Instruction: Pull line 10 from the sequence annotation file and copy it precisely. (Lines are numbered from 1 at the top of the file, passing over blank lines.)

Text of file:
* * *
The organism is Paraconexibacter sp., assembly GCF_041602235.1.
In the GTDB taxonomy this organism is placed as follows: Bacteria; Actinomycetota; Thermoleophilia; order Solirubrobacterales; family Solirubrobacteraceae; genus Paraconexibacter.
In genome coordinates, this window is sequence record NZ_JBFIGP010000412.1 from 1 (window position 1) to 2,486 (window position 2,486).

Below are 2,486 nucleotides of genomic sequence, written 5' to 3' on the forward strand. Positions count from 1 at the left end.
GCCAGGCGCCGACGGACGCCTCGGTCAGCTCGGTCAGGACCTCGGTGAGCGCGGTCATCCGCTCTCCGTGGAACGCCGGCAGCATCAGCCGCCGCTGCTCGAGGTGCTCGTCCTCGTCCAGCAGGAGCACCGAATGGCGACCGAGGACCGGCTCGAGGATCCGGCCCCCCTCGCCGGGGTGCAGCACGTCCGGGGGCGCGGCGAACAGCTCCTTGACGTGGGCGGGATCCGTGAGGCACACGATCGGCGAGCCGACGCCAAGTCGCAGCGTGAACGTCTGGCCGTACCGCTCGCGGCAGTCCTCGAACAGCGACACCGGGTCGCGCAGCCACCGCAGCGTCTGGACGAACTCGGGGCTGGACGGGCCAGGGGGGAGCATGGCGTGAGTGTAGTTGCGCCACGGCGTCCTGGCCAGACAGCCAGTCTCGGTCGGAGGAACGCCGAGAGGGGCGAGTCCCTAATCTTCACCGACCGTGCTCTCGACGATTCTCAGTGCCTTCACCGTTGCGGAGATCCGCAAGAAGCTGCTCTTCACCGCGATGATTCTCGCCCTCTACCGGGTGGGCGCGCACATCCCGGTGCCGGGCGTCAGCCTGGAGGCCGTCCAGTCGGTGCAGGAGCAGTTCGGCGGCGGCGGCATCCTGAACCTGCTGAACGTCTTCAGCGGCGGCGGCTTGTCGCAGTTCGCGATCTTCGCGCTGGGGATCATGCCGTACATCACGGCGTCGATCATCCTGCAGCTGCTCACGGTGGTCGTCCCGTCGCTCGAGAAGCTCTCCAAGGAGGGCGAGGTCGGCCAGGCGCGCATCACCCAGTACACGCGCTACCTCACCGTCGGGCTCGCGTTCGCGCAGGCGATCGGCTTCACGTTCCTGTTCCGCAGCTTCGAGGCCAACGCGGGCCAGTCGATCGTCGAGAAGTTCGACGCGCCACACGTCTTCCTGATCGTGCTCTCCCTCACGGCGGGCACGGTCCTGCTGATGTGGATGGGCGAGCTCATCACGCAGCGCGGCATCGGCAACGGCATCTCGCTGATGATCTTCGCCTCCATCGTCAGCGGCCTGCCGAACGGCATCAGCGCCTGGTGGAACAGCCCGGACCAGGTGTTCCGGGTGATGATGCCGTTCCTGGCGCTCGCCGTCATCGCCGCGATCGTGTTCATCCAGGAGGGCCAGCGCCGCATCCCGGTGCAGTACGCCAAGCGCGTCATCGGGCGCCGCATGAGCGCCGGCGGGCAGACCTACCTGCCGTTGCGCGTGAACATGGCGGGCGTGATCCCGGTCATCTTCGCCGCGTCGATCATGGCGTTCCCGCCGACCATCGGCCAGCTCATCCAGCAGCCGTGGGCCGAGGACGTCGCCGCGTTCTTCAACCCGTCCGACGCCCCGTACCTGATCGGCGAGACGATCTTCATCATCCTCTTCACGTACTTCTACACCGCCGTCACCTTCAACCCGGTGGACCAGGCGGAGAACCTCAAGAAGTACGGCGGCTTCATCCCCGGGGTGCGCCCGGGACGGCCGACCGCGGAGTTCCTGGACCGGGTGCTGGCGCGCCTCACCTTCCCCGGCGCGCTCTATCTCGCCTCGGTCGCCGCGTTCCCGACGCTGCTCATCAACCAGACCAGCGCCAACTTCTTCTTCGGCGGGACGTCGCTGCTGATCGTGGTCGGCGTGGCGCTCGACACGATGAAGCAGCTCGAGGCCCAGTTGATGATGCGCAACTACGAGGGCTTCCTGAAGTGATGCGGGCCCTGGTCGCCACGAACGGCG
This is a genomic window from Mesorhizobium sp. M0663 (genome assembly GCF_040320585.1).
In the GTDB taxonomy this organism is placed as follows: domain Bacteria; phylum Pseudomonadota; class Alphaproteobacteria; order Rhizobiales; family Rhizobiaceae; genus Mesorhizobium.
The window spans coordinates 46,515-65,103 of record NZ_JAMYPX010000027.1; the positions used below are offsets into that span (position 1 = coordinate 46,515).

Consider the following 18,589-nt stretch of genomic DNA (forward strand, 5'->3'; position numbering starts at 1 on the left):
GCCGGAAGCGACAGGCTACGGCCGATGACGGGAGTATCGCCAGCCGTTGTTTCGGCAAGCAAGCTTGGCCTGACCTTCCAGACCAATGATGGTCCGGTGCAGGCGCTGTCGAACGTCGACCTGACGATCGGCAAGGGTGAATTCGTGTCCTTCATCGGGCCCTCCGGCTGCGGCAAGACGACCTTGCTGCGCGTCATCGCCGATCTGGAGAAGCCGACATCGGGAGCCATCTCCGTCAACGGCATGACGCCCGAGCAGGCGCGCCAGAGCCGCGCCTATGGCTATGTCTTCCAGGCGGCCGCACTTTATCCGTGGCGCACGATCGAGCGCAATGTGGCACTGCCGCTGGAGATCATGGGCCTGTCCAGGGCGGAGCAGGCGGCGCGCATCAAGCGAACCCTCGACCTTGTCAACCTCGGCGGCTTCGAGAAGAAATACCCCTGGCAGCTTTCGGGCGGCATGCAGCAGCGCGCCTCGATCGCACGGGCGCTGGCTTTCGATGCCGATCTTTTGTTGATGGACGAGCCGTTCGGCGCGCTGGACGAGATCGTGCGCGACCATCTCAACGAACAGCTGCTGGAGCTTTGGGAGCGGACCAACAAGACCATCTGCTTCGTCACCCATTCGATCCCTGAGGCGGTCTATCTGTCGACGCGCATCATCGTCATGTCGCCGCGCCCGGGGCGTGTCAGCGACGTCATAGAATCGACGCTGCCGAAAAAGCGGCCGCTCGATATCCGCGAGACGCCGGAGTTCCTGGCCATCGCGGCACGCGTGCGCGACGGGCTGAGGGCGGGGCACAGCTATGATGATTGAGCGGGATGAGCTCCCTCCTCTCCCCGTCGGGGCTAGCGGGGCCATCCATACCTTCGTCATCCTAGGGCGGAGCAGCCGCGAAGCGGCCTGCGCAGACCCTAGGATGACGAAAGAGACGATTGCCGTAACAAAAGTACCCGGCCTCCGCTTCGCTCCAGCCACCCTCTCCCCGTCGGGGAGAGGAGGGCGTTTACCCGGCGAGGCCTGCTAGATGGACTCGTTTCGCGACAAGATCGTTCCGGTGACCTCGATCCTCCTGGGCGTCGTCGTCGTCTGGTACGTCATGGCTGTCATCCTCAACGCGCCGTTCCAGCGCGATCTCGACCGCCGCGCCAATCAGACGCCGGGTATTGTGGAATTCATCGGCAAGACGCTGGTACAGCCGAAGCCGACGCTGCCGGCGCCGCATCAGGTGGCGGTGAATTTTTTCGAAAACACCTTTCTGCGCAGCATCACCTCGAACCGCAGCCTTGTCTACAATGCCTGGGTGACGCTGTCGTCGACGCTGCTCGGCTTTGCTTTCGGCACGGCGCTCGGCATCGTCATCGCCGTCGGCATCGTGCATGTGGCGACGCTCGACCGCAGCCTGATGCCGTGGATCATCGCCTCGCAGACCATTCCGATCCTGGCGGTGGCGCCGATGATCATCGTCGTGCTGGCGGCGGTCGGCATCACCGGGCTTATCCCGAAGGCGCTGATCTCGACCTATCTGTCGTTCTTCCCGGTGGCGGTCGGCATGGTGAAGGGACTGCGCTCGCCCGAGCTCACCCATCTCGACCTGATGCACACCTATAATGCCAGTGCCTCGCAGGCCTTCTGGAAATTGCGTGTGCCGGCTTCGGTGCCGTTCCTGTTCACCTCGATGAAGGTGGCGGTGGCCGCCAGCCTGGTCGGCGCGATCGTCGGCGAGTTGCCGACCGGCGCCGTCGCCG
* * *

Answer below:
GCCGGAAGCGACAGGCTACGGCCGATGACGGGAGTATCGCCAGCCGTTGTTTCGGCAAGCAAGCTTGGCCTGACCTTCCAGACCAATGATGGTCCGGTGCAGGCGCTGTCGAACGTCGACCTGACGATCGGCAAGGGTGAATTCGTGTCCTTCATCGGGCCCTCCGGCTGCGGCAAGACGACCTTGCTGCGCGTCATCGCCGATCTGGAGAAGCCGACATCGGGAGCCATCTCCGTCAACGGCATGACGCCCGAGCAGGCGCGCCAGAGCCGCGCCTATGGCTATGTCTTCCAGGCGGCCGCACTTTATCCGTGGCGCACGATCGAGCGCAATGTGGCACTGCCGCTGGAGATCATGGGCCTGTCCAGGGCGGAGCAGGCGGCGCGCATCAAGCGAACCCTCGACCTTGTCAACCTCGGCGGCTTCGAGAAGAAATACCCCTGGCAGCTTTCGGGCGGCATGCAGCAGCGCGCCTCGATCGCACGGGCGCTGGCTTTCGATGCCGATCTTTTGTTGATGGACGAGCCGTTCGGCGCGCTGGACGAGATCGTGCGCGACCATCTCAACGAACAGCTGCTGGAGCTTTGGGAGCGGACCAACAAGACCATCTGCTTCGTCACCCATTCGATCCCTGAGGCGGTCTATCTGTCGACGCGCATCATCGTCATGTCGCCGCGCCCGGGGCGTGTCAGCGACGTCATAGAATCGACGCTGCCGAAAAAGCGGCCGCTCGATATCCGCGAGACGCCGGAGTTCCTGGCCATCGCGGCACGCGTGCGCGACGGGCTGAGGGCGGGGCACAGCTATGATGATTGAGCGGGATGAGCTCCCTCCTCTCCCCGTCGGGGCTAGCGGGGCCATCCATACCTTCGTCATCCTAGGGCGGAGCAGCCGCGAAGCGGCCTGCGCAGACCCTAGGATGACGAAAGAGACGATTGCCGTAACAAAAGTACCCGGCCTCCGCTTCGCTCCAGCCACCCTCTCCCCGTCGGGGAGAGGAGGGCGTTTACCCGGCGAGGCCTGCTAGATGGACTCGTTTCGCGACAAGATCGTTCCGGTGACCTCGATCCTCCTGGGCGTCGTCGTCGTCTGGTACGTCATGGCTGTCATCCTCAACGCGCCGTTCCAGCGCGATCTCGACCGCCGCGCCAATCAGACGCCGGGTATTGTGGAATTCATCGGCAAGACGCTGGTACAGCCGAAGCCGACGCTGCCGGCGCCGCATCAGGTGGCGGTGAATTTTTTCGAAAACACCTTTCTGCGCAGCATCACCTCGAACCGCAGCCTTGTCTACAATGCCTGGGTGACGCTGTCGTCGACGCTGCTCGGCTTTGCTTTCGGCACGGCGCTCGGCATCGTCATCGCCGTCGGCATCGTGCATGTGGCGACGCTCGACCGCAGCCTGATGCCGTGGATCATCGCCTCGCAGACCATTCCGATCCTGGCGGTGGCGCCGATGATCATCGTCGTGCTGGCGGCGGTCGGCATCACCGGGCTTATCCCGAAGGCGCTGATCTCGACCTATCTGTCGTTCTTCCCGGTGGCGGTCGGCATGGTGAAGGGACTGCGCTCGCCCGAGCTCACCCATCTCGACCTGATGCACACCTATAATGCCAGTGCCTCGCAGGCCTTCTGGAAATTGCGTGTGCCGGCTTCGGTGCCGTTCCTGTTCACCTCGATGAAGGTGGCGGTGGCCGCCAGCCTGGTCGGCGCGATCGTCGGCGAGTTGCCGACCGGCGCCGTCGCCG